On the absence of Arab intellectuals: a class under siege

The urban middle class in Egypt is averse to situations where class conflict is heightened and thus justifies repression by the state.

Michael Kappeler/DPA/PA Images
A poster with a picture of the head of the Egyptian Armed Forces, Abdel-Fattah al-Sisi, is pictured in Cairo, Egypt. August 2013. Michael Kappeler/DPA/PA Images

The peculiar case of the Arab middle class came to the fore during a dinner with some friends and their parents in Germany. As I was sitting there enjoying my meal, the mother of a friend, aware of my opposition to the military regime in Egypt, started to attack me for my views.

What was clear to me in her verbal tirade is the inherent fear of social upheaval; the loss of what she perceived to be “Egypt”, which to me appeared to revolve around housing compounds, shopping malls and jobs in multinational companies.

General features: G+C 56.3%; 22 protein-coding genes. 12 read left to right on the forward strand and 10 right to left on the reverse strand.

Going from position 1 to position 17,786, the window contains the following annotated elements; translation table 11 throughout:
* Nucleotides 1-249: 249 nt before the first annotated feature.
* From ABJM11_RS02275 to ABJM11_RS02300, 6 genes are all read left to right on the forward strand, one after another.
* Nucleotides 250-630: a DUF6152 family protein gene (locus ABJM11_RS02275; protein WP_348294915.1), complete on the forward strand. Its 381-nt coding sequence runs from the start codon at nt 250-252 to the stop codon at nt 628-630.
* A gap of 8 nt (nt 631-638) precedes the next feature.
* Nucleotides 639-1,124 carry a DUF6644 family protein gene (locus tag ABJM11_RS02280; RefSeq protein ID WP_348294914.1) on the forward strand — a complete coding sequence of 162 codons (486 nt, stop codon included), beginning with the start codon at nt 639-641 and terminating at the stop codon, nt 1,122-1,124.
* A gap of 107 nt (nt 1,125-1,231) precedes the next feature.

The fear was palpable and real, which made me think once again about the inability of the Arab middle class to produce intellectuals capable of providing an ideological project that can envision and lead the process of social transformation.

This class seems to have become the main bulwark of support for Arab dictators, providing support for repression and wide spread state violence. Unlike other revolutionary crises, the Arab intelligentsia did not perform a progressive function.

On the contrary, they provided justification for repression and were easily coopted by the ruling military elites. This can be attributed to the ideological and class consciousness of the Arab middle class, traceable back to Nasserism and its material backbone, state capitalism, which played a significant role in the ascendance of this class.

Based on the Nasserist doctrine, ideas of class struggle, political pluralism, and social conflict were considered dangerous Marxist intrigues and were replaced by ideals of social harmony and cohesion.

For example, a union of the nation’s productive forces was introduced into the official doctrine and included the middle class, working class, and peasantry, led by the military. These groups would consistuite the “people”.